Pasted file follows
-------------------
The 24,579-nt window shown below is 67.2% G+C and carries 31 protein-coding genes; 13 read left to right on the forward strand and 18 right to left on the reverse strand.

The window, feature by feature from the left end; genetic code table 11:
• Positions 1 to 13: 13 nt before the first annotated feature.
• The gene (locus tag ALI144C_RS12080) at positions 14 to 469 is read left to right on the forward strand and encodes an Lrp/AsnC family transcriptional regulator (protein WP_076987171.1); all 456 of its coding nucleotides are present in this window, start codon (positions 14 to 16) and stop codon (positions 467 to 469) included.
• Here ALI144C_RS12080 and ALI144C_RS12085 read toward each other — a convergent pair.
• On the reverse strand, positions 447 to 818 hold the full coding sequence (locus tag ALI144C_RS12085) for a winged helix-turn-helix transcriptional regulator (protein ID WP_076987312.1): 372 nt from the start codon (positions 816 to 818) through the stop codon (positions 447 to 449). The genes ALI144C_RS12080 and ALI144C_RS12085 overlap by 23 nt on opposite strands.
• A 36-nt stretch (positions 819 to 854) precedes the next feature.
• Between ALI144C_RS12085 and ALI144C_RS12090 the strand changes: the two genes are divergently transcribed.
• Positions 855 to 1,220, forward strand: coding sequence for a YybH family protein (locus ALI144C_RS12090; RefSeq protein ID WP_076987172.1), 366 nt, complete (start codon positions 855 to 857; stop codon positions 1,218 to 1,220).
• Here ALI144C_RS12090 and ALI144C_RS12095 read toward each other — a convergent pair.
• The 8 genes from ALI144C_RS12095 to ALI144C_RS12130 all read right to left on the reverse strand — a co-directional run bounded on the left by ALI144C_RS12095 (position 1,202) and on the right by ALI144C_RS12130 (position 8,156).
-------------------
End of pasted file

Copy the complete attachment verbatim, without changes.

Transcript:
The 24,579-nt window shown below is 67.2% G+C and carries 31 protein-coding genes; 13 read left to right on the forward strand and 18 right to left on the reverse strand.

The window, feature by feature from the left end; genetic code table 11:
• Positions 1 to 13: 13 nt before the first annotated feature.
• The gene (locus tag ALI144C_RS12080) at positions 14 to 469 is read left to right on the forward strand and encodes an Lrp/AsnC family transcriptional regulator (protein WP_076987171.1); all 456 of its coding nucleotides are present in this window, start codon (positions 14 to 16) and stop codon (positions 467 to 469) included.
• Here ALI144C_RS12080 and ALI144C_RS12085 read toward each other — a convergent pair.
• On the reverse strand, positions 447 to 818 hold the full coding sequence (locus tag ALI144C_RS12085) for a winged helix-turn-helix transcriptional regulator (protein ID WP_076987312.1): 372 nt from the start codon (positions 816 to 818) through the stop codon (positions 447 to 449). The genes ALI144C_RS12080 and ALI144C_RS12085 overlap by 23 nt on opposite strands.
• A 36-nt stretch (positions 819 to 854) precedes the next feature.
• Between ALI144C_RS12085 and ALI144C_RS12090 the strand changes: the two genes are divergently transcribed.
• Positions 855 to 1,220, forward strand: coding sequence for a YybH family protein (locus ALI144C_RS12090; RefSeq protein ID WP_076987172.1), 366 nt, complete (start codon positions 855 to 857; stop codon positions 1,218 to 1,220).
• Here ALI144C_RS12090 and ALI144C_RS12095 read toward each other — a convergent pair.
• The 8 genes from ALI144C_RS12095 to ALI144C_RS12130 all read right to left on the reverse strand — a co-directional run bounded on the left by ALI144C_RS12095 (position 1,202) and on the right by ALI144C_RS12130 (position 8,156).